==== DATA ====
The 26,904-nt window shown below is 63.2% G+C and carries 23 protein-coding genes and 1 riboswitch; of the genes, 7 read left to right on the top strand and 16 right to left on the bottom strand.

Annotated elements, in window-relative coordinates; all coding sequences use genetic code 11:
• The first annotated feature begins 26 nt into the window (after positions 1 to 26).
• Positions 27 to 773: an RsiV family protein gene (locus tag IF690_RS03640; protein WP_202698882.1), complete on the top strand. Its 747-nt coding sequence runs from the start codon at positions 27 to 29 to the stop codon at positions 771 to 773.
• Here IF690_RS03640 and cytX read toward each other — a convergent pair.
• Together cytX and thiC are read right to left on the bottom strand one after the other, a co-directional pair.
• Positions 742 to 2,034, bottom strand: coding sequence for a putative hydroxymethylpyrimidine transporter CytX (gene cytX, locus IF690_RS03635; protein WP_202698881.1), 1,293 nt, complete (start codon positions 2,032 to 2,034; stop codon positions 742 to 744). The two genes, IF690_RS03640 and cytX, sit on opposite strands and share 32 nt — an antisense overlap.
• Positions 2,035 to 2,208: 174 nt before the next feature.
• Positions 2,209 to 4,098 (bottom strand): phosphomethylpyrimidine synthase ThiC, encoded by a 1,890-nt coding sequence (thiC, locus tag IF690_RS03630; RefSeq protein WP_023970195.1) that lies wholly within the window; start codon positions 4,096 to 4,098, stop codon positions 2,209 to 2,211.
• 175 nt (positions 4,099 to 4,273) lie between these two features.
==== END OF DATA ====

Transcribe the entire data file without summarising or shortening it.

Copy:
The 26,904-nt window shown below is 63.2% G+C and carries 23 protein-coding genes and 1 riboswitch; of the genes, 7 read left to right on the top strand and 16 right to left on the bottom strand.

Annotated elements, in window-relative coordinates; all coding sequences use genetic code 11:
• The first annotated feature begins 26 nt into the window (after positions 1 to 26).
• Positions 27 to 773: an RsiV family protein gene (locus tag IF690_RS03640; protein WP_202698882.1), complete on the top strand. Its 747-nt coding sequence runs from the start codon at positions 27 to 29 to the stop codon at positions 771 to 773.
• Here IF690_RS03640 and cytX read toward each other — a convergent pair.
• Together cytX and thiC are read right to left on the bottom strand one after the other, a co-directional pair.
• Positions 742 to 2,034, bottom strand: coding sequence for a putative hydroxymethylpyrimidine transporter CytX (gene cytX, locus IF690_RS03635; protein WP_202698881.1), 1,293 nt, complete (start codon positions 2,032 to 2,034; stop codon positions 742 to 744). The two genes, IF690_RS03640 and cytX, sit on opposite strands and share 32 nt — an antisense overlap.
• Positions 2,035 to 2,208: 174 nt before the next feature.
• Positions 2,209 to 4,098 (bottom strand): phosphomethylpyrimidine synthase ThiC, encoded by a 1,890-nt coding sequence (thiC, locus tag IF690_RS03630; RefSeq protein WP_023970195.1) that lies wholly within the window; start codon positions 4,096 to 4,098, stop codon positions 2,209 to 2,211.
• 175 nt (positions 4,099 to 4,273) lie between these two features.